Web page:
I was alarmed and called on the radio - ‘Dude, are you getting shot at?’ ‘No’. ‘Well you’re flaring. Quit it!’
This is an extract from Harrier Boys Volume 2: New Technology, New Threats, New Tactics, 1990-2010, by Bob Marston, published by Grub Street. Available from the Harrier Force Association
I keyed the mic switch and screamed ‘Break right! Break right! Missile right 3!’ It was dawn on day 2 of Operation Iraqi Freedom (Gulf War 2) and my wingman and I were just north of Basra when I saw my first SAM launch.
We’d had a frustrating start to the fight. I was serving as the RAF Exchange Officer on a USMC AV8B+ squadron, VMA-311 ‘Tomcats’, embarked aboard the USS Bonhomme Richard. The day previously, we’d both spoken to our buddies returning from the first night strikes and were engines-running on deck, about to launch for our own first trip ‘across the berm’ into Iraq. My Plane Captain did his final checks of my airplane, went out in front of me and gave me the hand signal to tell me my jet was ‘down’ (broken) and I should shutdown. There were no spare airplanes that I could take instead; we were launching every serviceable jet. I frantically indicated I needed him to plug in his headset and talk to me as I was aware our launch time was looming and the ship wouldn’t sail into the wind forever. He came on and told me I had a weeping hydraulic leak in the nose wheel bay. I was furious and told him all the indications were fine in the cockpit and I wanted him to strip the chains and let me go. We argued back and forth for a few minutes but all credit to the guy - he stuck to his guns and refused to let me go. So my wingie and I had to sit out the first day of the shooting.
Day 2 started better. We topped off with fuel from a C-130 over Kuwait and were just about to enter the Close Air Support stack when our controller, Blacklist, gave us an urgent task. A Seersucker surface-surface missile had just been fired from the Basra area and we were to go find the launcher and kill it. Exciting stuff and a juicy target to get us started. But when I entered the coordinates and looked through my Litening II targeting pod I couldn’t see anything remotely resembling a military vehicle, let alone a missile launcher. All I could see were people going about their daily lives in an urban neighbourhood. I re-confirmed the coordinates with the controller, double-checked everything and looked again, this time scanning around, zooming in and out, using infra-red to look for the heat signature that a rocket launch would undoubtedly leave - everything I could think of. I spent an unwise length of time with my head in the cockpit, staring at the screen, getting increasingly desperate. When I looked up I realized I’d been a terrible flight lead and had spat my wingman out in front of me.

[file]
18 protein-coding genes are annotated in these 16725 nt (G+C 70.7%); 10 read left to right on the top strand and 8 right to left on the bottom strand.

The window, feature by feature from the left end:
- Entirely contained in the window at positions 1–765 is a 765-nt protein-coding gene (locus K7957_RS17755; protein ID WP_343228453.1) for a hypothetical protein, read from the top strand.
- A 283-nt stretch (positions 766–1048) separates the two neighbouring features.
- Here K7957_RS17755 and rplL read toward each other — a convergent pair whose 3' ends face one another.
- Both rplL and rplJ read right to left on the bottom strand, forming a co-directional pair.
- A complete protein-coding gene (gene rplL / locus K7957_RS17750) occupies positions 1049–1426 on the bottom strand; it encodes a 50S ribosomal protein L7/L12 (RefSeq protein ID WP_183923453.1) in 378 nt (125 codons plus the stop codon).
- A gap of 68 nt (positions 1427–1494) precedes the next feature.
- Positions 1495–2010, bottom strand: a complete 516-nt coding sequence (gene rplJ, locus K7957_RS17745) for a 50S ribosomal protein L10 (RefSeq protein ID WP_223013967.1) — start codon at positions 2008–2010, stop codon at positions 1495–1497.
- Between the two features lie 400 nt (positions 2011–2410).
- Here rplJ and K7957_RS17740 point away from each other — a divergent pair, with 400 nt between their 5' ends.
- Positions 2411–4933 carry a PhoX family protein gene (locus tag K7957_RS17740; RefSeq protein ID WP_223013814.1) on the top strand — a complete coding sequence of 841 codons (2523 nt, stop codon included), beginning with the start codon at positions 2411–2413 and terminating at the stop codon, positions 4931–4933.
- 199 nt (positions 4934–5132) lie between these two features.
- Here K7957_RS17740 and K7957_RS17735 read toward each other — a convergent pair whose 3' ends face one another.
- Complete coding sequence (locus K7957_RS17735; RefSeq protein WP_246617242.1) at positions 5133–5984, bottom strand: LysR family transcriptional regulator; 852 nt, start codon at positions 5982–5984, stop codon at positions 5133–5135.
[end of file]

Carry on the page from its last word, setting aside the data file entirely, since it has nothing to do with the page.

It had always been emphasized that our personal weapon, the mighty Walther PPK of James Bond fame, was pretty useless.
There he was, about half a mile in front of me with a steady trickle of flares firing out of his top and bottom buckets. He’d activated one of our pre-emptive flare programs that would put out a 30 second firework show, designed to defeat just about every known hostile heat-seeking missile. I was alarmed and called on the radio - ‘Dude, are you getting shot at?’ ‘No’. ‘Well you’re flaring. Quit it!’ I guess our impromptu firework display highlighted our position to the guys on the ground as we suddenly started getting sniffs of the SA-3 system that we knew was in the area on our radar warning gear. We’d just decided we thought we’d better bug out for the time being and let the place cool down when I saw the plume of smoke to our right. It didn’t seem to be guiding but our break turn towards it would/should have made its endgame tracking manoeuvre (if it were to do one) that much harder. After that, we definitely had enough fun for one day and headed for Al Jaber in Kuwait for another splash of gas, re-tasking and a productive morning’s work killing armoured vehicles at the Republican Guard barracks just outside Al Kut.
The US pilots had such a totally different mindset on fighting than we’d had back at Cottesmore. I’d been the Combat Survival & Rescue Officer on 3(F) Sqn at Cottesmore and had been on a bunch of survival and evasion courses. It had always been emphasized that our personal weapon, the mighty Walther PPK of James Bond fame, was pretty useless. Some said, and not terribly tongue-in-cheek, that instead of trying to shoot anyone with it we should take the magazine out as at least then we’d have 2 lumps of metal to throw at someone and have more chance of doing some damage to them. If we got shot down we’d try to go to ground and wait for a pickup and the PPK was a psychological boost. But the USMC chaps went looking for a fight. If they could have figured out a way to get their M-16 onto the ejection seat then they would have. But without a rifle they all flew with the issued Browning 9mm and at least 4-6 clips of ammunition in one armpit. Most guys flew with a K-bar, the Marines standard issue bayonet, stuffed into one boot; a ‘Saturday Night Special’ or ‘boot gun’ pistol jammed into the other boot; and their own weapon of choice in another armpit holster - a Magnum .357, a Colt .45 or some other huge hand cannon. If they got shot down and they lost their primary weapon system, the Marines’ mindset was to use one of their handguns to shoot a guy with an AK-47, use that to take over a T-55 tank and then keep heading for Baghdad in the tank until they got to Saddam’s palace. As I said, they thought of things differently from the RAF.
By Bob Marston
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